Bottom stitch keeps getting tangled up after needle change
The needle broke when I was shortening jeans. I replaced the needle, seemingly without any problems. Now, when I sew, the stitch looks fine on the top, but when I turn over the fabric, it's a tangled mess on the bottom. I've redone top and bottom thread 3 times and don't see anything wrong with it. Please help!
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Re: bottom stitch keeps getting tangled up after needle...
Sounds like the needle has hit the hook.Open the bobbin area door, remove the bobbin and bobbin case. The swing the two lugs that hold the hook retaining ring to the side so you can remove the hook. CAREFULLY inspect the sharp tip of the hook. It will be sharp and 'chisel' shaped. ANY marks, scratches or burrs on the hook must be removed carefully with 180 or 400 grit 'wet and dry' abrasive. It must be as smooth as a 'babies bum' !! If you are not confident, take it to someone to do it for you. The hook is expensive, so don't mess it up!
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a lot of machines struggle with denim because it is such a heavy and dense textile. Many domestic machines won't stitch it at all due to this. Things you can try however:
Denim needle, this has a deeper groove at the back and is a heavy gauge needle, or use size 110 if you don't have denim needle.
Bash the side seams with a hammer in the area you will be stitching, to soften up the fibres.
Use a seam jumper, this is a piece of plastic to put in back of the presser foot as you approach a cross seam to help keep the presser foot pressure even across the fabric. Sometimes called a "thingy-a-jean" or similar.
Don't bother trying to use the heavy gauge yellow jean thread unless you put it through the bobbin and sew with the right side down. But even then, many machines can't handle having this heavy thread underneath and the regular 50 cotton on top, my Janome 1600 won't do it.
put your machine on slowest speed if you have a variable setting and turn the flywheel to assist it through the heavy side seams.
Personally, I never bother with the twice turned hem on denim if shortening, I just overlock the raw edge, turn up 1 cm and stitch around in a matching blue thread so it is seen as little as possible.
You may need to increase the foot pressure to cope with the heavy denim material. Look carefully at the material as the machine tries to stitch ... if the foot is not keeping the material firmly on the stitch plate, it might be riding up on the needle (denim tends to be rather 'grippy') which will prevent the thread loop being formed correctly below the stitch-plate and therefore not getting picked-up by the CB hook. Changing to a bigger diameter needle might actually make the situation worse in this case ... go back to an 80 and try again.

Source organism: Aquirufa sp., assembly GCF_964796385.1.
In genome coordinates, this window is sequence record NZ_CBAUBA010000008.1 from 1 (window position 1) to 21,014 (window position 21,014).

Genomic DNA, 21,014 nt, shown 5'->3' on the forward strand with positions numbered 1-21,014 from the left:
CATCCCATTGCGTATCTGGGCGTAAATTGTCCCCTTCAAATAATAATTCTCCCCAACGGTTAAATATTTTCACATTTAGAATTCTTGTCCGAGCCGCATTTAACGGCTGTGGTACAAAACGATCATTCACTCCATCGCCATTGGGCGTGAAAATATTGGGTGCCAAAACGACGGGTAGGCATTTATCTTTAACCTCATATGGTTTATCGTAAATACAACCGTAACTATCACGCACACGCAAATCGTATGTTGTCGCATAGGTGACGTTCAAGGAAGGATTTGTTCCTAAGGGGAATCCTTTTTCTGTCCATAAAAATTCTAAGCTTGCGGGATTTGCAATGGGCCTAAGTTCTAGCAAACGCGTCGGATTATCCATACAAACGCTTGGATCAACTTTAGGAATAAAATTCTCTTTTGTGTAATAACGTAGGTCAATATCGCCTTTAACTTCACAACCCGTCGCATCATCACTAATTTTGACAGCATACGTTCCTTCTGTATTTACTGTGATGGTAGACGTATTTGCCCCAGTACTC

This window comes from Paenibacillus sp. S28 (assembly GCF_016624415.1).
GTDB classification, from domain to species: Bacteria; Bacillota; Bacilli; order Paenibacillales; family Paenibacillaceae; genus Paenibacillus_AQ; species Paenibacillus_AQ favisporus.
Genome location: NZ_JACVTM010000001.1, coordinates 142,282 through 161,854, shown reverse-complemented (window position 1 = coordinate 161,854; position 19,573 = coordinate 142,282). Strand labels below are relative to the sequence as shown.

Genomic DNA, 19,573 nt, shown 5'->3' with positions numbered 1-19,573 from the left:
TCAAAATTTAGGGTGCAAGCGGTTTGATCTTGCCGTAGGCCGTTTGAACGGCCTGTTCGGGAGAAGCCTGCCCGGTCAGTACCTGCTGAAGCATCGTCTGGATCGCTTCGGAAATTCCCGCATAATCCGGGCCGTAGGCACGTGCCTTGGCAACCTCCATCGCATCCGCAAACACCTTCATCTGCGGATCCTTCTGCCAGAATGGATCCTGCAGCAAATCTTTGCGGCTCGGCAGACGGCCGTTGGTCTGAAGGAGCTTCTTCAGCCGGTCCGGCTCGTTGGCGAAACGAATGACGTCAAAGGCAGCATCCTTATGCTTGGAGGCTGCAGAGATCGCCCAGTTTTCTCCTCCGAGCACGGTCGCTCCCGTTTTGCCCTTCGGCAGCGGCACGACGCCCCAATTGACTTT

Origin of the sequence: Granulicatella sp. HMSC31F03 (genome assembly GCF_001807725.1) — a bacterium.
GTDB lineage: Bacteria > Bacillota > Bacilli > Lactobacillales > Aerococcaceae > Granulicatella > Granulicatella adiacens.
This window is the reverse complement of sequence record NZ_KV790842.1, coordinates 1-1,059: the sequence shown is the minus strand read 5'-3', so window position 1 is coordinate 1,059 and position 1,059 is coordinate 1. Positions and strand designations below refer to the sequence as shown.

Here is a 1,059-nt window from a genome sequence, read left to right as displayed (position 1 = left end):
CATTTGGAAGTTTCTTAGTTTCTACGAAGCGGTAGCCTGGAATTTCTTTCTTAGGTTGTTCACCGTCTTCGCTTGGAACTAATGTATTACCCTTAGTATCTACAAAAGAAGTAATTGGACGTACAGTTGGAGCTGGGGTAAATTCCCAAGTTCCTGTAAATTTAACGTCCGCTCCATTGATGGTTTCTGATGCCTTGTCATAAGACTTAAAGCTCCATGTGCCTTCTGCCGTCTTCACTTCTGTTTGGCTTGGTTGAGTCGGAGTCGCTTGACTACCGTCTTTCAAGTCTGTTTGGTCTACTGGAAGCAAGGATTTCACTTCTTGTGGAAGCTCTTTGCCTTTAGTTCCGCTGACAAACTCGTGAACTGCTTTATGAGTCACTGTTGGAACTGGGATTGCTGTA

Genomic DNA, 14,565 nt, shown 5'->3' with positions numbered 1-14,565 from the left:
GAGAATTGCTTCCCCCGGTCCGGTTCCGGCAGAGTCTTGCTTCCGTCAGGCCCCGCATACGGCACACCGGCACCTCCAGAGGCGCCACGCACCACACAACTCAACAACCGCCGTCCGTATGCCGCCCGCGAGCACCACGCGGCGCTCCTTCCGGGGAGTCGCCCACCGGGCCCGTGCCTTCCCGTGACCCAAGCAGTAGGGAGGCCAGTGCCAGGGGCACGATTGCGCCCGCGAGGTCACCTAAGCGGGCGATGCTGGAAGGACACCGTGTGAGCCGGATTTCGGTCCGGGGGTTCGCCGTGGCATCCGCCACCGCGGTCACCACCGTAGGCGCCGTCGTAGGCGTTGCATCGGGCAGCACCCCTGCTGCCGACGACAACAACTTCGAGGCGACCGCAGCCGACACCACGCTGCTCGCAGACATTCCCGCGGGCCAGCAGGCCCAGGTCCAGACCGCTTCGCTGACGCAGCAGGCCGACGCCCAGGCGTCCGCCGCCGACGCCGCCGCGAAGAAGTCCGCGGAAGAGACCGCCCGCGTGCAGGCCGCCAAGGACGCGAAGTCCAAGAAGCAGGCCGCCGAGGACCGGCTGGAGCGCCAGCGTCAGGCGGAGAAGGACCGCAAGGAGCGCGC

As a general rule, domestic machines don't like buttonhole twist, that heavy yellow thread you see on the RTW jeans. Sometimes you can put it through the bobbin but use a regular weight thread on top but this means sewing upside down as you'll want the yellow on top. And lots of machines dont like different weight thread top and bottom so it just makes for awful stitching anyway.
Best solution to top stitch jeans is use a regular weight thread, large size jeans needle but thread up two spools of thread on the top with both threads going through the same needle eye. It still may not solve the problem though.
To your machine, firstly change the needle as it may be bent. Then unthread the machine and manually turn the flywheel through a stitch cycle and listen carefully, if you still hear a noise as the needle touches the rotary hook, you've knocked the timing out. Service man visit time.
Probably if you check the manual, it will say 50 weight thread, and you'll need to stick with that in the future.
Those big industrial sewing machines that they top sew jeans on are very different to a domestic SM, many make a chain stitch or fell the jeans seams and are very heavy duty.
I turned up my husband's jeans using a size 100 needle. You can get easy thread needles that have a small gap in one side that you slide the thread through. There is a good way to turn up jeans and keep the original hem without having to cut them. Have a look at this site http://www.daciaray.com/?p=38
Sounds as though you may have a burr or rough spot on the hook where the bobbin inserts. Run your finger along the edge of the hook to see if there are any rough spots.I'm sure you're going to find at least one from the time you broke the needle.Once you locate it, remove it with an emery stick or small sharpening stone. Polish it so that it is smooth. Should work okay. sewman7
Sometimes when I need to use heavy thread for top stitching to reinforce a seam that has come undone, I will use the heavy thread on the top and regular thread on the bottom. I haven't tried it the other way around for hemming but I would think it would work. I do not currently have a Bernina.